Patients with many different types of cardiovascular disease will be told they need to eat a low-salt/low-sodium diet to improve their health. This includes patients with heart failure, high blood pressure (hypertension), and pulmonary hypertension.
Sodium acts like a sponge in your body, making it hold onto water. Moving this extra water through your body requires your heart to work harder, which raises blood pressure. For patients with heart failure or pulmonary hypertension, whose heart or blood vessels in the lungs are already damaged, this extra work can be more than the cardiovascular system can handle, leading to a trip to the emergency room.
Reducing the amount of salt in your diet can also help prevent the development of chronic high blood pressure. Health Canada recommends that even adults without cardiovascular disease limit their sodium intake to less than a teaspoon a day (2,300 milligrams).
For people with cardiovascular diseases that are sensitive to salt intake, the recommended maximum is 2,000 milligrams of sodium per day, or about two-thirds of a teaspoon. (Note: Table salt includes sodium, but they are not exactly the same.)
Tips and Tricks for Eating Less Salt
Eating less salt can be difficult at first. Your taste buds are accustomed to a certain level of sodium, and less-salty foods initially seem bland. But your taste buds adapt to eating less salt, and soon food will taste just as flavourful with less salt added.
The Heart Institute’s dietitians recommend some basic strategies for reducing salt intake:
- Eat more meals at home. Food made in a restaurant will always be higher in salt than a home-cooked meal.
- Eat fewer processed foods; 75% of the salt in the Canadian diet comes from processed foods.
- Learn to read food labels (see below); choose foods that have less than 200 mg of sodium or 8% of the daily allowed sodium per serving.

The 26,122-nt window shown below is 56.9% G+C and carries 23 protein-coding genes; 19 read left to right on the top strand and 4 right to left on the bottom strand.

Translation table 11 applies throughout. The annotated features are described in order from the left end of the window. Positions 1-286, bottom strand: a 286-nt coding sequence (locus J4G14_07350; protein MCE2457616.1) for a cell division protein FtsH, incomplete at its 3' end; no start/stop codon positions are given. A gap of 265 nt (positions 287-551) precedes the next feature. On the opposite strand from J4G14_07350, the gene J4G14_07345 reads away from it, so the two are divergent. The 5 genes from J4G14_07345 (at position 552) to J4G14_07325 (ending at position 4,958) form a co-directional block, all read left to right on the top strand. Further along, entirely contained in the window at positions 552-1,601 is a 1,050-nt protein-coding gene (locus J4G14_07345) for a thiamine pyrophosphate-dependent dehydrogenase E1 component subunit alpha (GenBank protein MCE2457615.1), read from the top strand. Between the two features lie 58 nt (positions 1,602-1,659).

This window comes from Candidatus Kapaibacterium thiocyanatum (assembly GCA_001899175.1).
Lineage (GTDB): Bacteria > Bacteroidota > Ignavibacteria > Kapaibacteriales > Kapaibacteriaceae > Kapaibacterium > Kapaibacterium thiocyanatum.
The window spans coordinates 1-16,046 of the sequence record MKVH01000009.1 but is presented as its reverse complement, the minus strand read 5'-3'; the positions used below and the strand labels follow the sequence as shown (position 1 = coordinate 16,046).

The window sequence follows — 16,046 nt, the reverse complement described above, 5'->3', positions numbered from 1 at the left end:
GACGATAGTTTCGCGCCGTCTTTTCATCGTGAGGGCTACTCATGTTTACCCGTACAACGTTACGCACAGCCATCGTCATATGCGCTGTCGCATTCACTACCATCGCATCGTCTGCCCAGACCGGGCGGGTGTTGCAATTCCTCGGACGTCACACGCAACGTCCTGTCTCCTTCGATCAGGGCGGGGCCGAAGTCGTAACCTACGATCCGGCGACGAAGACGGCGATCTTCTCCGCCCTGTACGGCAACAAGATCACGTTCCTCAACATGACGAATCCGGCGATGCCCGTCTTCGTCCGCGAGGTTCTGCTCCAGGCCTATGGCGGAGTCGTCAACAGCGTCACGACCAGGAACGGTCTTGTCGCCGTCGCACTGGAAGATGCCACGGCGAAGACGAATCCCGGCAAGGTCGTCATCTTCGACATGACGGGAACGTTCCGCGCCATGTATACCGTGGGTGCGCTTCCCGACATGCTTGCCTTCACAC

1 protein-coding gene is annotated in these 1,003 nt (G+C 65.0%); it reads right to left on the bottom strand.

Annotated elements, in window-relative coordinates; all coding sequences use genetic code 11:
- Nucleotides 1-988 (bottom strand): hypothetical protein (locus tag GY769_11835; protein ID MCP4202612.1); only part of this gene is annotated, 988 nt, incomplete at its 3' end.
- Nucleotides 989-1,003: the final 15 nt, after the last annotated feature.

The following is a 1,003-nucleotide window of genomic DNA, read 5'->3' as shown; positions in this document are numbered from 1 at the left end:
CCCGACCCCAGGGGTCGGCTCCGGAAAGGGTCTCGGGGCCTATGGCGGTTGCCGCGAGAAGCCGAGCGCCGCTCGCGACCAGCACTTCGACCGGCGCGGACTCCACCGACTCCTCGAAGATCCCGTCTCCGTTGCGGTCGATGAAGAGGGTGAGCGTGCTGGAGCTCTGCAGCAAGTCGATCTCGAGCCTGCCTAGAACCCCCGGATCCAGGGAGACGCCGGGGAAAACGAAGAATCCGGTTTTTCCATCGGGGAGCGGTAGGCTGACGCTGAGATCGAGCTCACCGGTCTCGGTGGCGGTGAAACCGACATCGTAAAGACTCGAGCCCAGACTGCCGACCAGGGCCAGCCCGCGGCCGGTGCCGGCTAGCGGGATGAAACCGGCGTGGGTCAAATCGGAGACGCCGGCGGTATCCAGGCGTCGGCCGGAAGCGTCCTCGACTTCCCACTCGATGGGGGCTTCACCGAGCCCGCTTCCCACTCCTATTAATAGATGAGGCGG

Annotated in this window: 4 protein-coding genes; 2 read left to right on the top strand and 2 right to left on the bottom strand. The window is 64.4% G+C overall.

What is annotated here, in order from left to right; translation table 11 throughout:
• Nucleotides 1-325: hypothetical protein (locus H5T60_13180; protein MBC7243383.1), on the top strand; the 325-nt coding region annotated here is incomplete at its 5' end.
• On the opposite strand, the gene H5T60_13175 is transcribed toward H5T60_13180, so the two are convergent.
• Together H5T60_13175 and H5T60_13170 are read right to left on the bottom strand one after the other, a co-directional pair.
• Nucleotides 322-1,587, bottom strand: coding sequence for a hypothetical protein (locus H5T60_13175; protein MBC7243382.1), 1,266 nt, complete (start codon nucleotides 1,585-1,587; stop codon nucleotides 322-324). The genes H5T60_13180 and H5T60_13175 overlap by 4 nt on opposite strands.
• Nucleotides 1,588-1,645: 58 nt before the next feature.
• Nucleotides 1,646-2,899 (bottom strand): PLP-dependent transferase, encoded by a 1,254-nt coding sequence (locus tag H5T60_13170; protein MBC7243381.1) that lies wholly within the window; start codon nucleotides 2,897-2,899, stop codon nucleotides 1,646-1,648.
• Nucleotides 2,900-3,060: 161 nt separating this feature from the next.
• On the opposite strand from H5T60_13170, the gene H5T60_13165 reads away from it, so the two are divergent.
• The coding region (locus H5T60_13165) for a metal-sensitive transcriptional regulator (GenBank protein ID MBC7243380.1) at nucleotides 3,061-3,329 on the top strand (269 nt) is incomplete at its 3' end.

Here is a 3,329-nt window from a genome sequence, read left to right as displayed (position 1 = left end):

- Don’t add salt when you cook or at the table.
|Foods to Limit on a Low-Salt Diet||Lower-Sodium Foods*|
* Always check labels on packaged foods, sodium content varies between brands
Lower-Sodium Tips for Cooking at Home
- Reduce your salt gradually to give your taste buds time to adjust.
- Don’t use the salt shaker when cooking or at the table.
- Season foods with herbs and seasonings that do not have salt.
- Avoid “instant” foods that come in a bag or a box.
- Use frozen vegetables instead of canned vegetables.
- When choosing canned goods, look for those with no added salt.
- When grocery shopping, choose items from the outer aisles where most of the fresh foods are found.
- Make your own sauces or choose low-sodium sauces.
- At the grocery store, choose items labeled “no salt added” or “low sodium.”
How to Read a Food Label for Sodium
Reading food labels is the best way to be sure of the sodium content of foods. The sodium content must be listed on the package—check the Nutrition Facts panel. Follow these easy steps to read the label:
This food has 250 mg of sodium in ½ cup. Look for foods with less than 8% DV as an alternative choice.
Lower-Sodium Tips for Eating Out
Foods eaten in restaurants will always be higher in sodium than when prepared at home. Keep these tips in mind when you eat out:
- Ask for food cooked with no salt
- Don’t use the salt shaker
- Choose grilled, baked or steamed items
- Choose oil and vinegar salad dressing
- Avoid cheese and sauces
- Avoid fried foods
- Avoid bacon, sausage and ham
- Avoid pickles, potato chips and French fries
- Request that food be served without high-salt condiments or sides. Items to use less of include:
- Ask for low-salt substitutions, such as:
- Oil and vinegar
- Eat foods in their fresh states, which are naturally low in sodium; try grilled vegetables or fish instead of battered or deep fried options.
- Ask for dressings and sauces on the side so you can control how much you add.
- Ask restaurants if they have a guide listing the sodium content of their food items.
- Bring half of your dish back home.
- If you can’t avoid eating a high-sodium meal, cut down on the portion size and make low-sodium choices for the other meals of the day.
This page was adapted in part from the Heart Institute’s Heart Failure Patient Guide.